"Non-combat" Iraq troops still get combat pay
Since the 4/2 Stryker brigade left Iraq earlier this month, there has been quite a debate about whether combat missions are officially over in Iraq. The U.S. military says that there are now only training brigades left, outfitted with things like more engineers to train their Iraqi counterparts. And on Tuesday, President Obama is scheduled to give an Oval Office speech declaring the end of the combat phase of the war. So does that mean combat is over?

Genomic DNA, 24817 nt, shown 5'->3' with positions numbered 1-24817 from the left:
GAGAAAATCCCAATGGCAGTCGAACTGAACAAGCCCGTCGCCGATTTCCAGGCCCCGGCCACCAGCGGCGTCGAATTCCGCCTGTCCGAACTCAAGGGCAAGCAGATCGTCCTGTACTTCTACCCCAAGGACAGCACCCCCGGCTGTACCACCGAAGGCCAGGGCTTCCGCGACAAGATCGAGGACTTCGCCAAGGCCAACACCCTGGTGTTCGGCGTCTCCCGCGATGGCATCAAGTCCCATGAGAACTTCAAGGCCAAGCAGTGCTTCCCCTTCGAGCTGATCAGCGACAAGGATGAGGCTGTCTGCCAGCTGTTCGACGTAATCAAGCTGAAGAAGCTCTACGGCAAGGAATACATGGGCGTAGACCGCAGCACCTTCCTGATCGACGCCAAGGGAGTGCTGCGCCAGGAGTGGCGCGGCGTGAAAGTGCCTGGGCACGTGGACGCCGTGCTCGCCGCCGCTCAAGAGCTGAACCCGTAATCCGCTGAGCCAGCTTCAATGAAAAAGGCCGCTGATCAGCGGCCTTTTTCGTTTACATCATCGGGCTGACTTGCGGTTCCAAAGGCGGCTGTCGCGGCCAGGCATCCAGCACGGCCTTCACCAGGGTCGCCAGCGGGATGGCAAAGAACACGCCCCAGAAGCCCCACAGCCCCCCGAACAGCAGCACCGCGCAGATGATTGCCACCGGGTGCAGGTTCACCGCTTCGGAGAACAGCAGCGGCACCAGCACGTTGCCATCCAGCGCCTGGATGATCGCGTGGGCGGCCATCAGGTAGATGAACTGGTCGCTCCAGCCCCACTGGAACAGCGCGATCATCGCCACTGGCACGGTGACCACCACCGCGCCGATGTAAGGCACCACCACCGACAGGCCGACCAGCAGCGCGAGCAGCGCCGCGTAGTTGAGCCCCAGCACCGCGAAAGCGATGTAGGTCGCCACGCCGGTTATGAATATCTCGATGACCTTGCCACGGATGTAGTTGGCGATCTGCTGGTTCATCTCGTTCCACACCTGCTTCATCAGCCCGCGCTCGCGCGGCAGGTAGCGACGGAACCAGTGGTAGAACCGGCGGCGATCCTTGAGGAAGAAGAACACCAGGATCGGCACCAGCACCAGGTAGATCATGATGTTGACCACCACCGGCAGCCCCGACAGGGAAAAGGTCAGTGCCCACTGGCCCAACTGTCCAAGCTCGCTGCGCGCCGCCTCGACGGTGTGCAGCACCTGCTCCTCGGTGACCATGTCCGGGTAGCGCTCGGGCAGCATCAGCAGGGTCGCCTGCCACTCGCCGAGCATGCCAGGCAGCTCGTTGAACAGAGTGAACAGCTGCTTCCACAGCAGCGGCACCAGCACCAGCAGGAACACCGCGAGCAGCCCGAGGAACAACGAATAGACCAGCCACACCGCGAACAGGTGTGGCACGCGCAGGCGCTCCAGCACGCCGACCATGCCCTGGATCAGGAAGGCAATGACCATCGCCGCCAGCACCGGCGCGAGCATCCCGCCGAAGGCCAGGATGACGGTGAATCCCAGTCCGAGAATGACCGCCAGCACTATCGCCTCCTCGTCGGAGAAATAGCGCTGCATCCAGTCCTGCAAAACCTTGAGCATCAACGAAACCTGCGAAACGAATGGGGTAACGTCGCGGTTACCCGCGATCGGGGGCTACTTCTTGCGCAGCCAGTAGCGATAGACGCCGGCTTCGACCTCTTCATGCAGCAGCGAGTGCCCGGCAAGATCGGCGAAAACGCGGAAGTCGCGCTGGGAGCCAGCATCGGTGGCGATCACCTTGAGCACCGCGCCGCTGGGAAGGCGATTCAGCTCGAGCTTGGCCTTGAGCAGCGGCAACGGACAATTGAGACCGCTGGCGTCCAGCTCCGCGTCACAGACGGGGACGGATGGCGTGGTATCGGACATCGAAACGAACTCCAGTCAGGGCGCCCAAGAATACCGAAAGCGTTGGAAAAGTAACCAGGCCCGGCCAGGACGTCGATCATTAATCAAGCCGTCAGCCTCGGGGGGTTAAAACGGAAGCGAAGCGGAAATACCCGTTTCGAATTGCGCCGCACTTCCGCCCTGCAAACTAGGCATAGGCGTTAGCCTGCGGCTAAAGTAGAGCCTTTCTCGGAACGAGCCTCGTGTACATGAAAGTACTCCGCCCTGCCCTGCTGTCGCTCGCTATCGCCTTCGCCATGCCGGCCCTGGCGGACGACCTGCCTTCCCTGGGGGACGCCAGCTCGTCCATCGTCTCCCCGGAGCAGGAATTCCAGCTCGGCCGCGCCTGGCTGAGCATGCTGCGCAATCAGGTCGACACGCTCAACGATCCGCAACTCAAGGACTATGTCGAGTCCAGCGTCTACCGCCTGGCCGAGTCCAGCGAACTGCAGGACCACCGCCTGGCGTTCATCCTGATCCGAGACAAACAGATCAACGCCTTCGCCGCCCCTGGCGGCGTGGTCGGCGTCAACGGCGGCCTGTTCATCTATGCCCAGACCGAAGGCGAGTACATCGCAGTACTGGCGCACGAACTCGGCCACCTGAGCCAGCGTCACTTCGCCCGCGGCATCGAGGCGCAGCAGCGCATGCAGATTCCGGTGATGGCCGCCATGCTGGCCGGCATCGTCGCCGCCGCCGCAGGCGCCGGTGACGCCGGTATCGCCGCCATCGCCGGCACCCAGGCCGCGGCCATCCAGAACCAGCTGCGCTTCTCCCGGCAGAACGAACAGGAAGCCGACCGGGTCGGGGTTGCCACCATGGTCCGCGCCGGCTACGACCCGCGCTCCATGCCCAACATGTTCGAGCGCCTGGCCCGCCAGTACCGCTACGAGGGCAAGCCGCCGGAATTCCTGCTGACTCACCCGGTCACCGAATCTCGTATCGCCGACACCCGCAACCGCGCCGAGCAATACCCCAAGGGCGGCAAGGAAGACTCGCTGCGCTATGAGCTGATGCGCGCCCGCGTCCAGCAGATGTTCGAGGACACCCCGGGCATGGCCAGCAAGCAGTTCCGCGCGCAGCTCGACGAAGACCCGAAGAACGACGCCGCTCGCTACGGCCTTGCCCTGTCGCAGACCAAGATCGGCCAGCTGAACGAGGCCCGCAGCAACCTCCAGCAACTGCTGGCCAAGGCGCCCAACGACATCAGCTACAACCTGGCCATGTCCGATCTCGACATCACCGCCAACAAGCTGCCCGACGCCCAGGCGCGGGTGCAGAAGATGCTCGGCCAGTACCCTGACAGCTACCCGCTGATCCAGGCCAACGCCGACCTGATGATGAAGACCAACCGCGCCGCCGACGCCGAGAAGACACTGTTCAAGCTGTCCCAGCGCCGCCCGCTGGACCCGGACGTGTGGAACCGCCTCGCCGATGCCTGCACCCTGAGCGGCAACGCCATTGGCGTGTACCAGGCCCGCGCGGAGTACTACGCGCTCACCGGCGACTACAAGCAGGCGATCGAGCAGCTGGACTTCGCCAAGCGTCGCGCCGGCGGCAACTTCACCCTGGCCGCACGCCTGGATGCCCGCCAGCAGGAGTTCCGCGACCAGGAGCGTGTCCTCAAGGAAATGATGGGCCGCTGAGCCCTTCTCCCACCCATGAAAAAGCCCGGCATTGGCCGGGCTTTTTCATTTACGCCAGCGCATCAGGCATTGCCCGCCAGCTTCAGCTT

According to the military’s payroll records at least, it’s not. According to this report, soldiers will still get combat pay in Iraq even after Sept. 1, when combat operations officially end and the mission becomes a training one. That soldiers still get combat pay suggests that the declared end of combat is more a symbolic gesture rather than a substantive one. After all, there are still roughly 50,000 soldiers still in Iraq. And even if they are not tasked with a combat role, the minute they are under attack and have to fire a weapon, they became a combat soldier again. There is no such thing as a non-combat soldier in a war zone, and their continued combat pay reflects that.